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Ford, Trek and Tome show bicycle-to-vehicle communication system at CES

Published January 9, 2018
Ford's display at CES 2018. Photo courtesy of Ford.
Ford is launching a cellular-vehicle-to-everything — C-V2X — system that includes bikes.

LAS VEGAS, Nev. (BRAIN) — Trek Bicycle and Tome Software are showing a new artificial intelligence-driven bicycle-to-vehicle communication system at the Consumer Electronics Show here this week. 

Trek announced in September that it was working with Tome on a B2V system. At the show on Tuesday, Ford announced a system that uses cellular communications to allow vehicles to communicate with other vehicles, pedestrian devices, bikes, and roadside infrastructure including traffic signs and construction zones. Ford is working with Qualcomm on that system, called C-V2X. C-V2X also provides opportunities for direct bicycle electronics integration, as well as mobile phone app integration for cyclists.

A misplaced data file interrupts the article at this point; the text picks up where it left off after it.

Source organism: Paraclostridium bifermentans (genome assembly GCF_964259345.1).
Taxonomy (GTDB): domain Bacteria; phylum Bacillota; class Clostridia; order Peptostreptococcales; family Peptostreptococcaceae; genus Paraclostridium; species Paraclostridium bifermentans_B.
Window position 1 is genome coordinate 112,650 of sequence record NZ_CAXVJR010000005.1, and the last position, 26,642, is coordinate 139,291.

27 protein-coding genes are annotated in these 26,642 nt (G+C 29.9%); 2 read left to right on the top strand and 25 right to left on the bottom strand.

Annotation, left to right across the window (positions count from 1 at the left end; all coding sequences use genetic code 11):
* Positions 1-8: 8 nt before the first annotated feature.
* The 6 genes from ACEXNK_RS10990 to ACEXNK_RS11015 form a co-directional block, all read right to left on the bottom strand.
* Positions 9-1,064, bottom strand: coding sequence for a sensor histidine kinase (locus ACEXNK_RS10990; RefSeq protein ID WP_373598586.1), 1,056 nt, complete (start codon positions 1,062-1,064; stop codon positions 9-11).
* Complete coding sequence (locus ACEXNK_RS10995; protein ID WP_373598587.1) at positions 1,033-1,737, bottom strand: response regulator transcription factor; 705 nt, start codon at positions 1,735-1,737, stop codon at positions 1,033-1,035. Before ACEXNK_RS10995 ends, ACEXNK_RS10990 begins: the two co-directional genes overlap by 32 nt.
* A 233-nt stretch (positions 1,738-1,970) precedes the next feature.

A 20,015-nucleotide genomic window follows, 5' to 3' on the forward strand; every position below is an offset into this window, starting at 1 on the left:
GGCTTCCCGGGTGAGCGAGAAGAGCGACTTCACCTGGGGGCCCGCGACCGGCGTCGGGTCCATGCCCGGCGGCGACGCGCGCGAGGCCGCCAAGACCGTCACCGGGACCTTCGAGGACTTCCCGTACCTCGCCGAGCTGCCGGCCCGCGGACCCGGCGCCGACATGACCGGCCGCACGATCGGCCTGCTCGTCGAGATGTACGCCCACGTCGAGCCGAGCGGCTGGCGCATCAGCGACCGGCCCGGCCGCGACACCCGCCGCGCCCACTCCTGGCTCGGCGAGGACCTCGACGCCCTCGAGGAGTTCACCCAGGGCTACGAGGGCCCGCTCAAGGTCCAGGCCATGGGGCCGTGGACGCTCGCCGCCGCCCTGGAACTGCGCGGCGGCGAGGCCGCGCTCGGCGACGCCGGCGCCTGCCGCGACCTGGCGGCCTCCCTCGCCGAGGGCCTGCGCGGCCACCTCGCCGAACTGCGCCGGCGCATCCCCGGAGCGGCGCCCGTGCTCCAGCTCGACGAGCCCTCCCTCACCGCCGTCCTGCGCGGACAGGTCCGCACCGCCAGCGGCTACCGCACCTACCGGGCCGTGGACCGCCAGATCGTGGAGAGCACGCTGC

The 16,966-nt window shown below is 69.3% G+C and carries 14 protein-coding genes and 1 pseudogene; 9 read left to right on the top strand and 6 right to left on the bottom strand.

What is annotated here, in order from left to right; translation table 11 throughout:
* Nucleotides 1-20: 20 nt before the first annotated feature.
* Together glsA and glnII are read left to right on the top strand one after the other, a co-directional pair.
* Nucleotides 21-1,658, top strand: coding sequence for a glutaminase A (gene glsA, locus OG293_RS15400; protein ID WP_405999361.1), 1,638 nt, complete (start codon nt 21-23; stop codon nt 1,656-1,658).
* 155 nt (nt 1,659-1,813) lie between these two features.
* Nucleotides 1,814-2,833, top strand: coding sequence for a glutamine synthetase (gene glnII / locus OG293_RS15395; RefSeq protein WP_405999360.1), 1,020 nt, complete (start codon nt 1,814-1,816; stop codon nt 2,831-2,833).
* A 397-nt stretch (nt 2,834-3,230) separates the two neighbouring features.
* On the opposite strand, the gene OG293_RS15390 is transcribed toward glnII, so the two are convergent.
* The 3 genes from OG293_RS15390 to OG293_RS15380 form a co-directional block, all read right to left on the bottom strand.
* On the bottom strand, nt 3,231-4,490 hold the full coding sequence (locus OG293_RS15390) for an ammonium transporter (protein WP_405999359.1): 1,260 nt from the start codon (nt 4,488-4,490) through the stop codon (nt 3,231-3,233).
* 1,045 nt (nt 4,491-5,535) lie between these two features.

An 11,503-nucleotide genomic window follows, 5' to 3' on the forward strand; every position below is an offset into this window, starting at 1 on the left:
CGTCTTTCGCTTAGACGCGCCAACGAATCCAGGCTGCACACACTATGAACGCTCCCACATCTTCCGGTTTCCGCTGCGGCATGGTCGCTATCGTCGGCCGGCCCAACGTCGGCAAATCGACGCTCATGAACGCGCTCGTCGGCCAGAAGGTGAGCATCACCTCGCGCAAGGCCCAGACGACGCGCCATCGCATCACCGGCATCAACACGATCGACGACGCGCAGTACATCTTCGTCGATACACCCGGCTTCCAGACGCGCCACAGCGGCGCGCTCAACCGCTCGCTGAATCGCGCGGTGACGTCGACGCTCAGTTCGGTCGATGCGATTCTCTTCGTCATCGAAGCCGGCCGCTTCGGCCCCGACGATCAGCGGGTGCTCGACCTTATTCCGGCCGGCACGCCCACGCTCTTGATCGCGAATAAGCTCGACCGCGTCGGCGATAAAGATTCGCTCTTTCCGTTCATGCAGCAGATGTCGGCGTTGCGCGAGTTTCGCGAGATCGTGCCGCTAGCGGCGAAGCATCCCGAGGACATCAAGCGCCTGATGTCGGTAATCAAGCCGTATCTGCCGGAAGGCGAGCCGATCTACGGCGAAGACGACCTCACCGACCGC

In a release Tuesday, Trek said that Ford is supporting the work it's doing with Tome to evaluate the technical opportunities and the best user experiences for cyclists on roadways.

"Ford has been supportive of our mission to make cycling safer since day one and we all understand how important it is that B2V technology is open and shared," said Tome founder and CEO Jake Sigal.

Trek electronics product manager Scott Kasin said, "The future for us is moving from a more passive approach to cycling safety and focusing our development on active safety measures.

"We want to ensure that while cyclists have the tools and knowledge to do what they can to create a safer experience, they will now have the enhanced ability to communicate their presence directly to vehicles."

For B2V, Trek said it will focus on the rider's user experience and the electronics available to them that will alert drivers to their presence in potentially-dangerous roadway areas. Unlike its existing visibility products, Trek B2V-enabled equipment will focus on giving driver alerts directly to approaching vehicles. The software technology will be licensed to cycling and automotive companies as an industry standard. While the technology will initially appear in Trek and Bontrager products, the company intends to publish the results of its development.

 

Topics associated with this article: Autonomous vehicles

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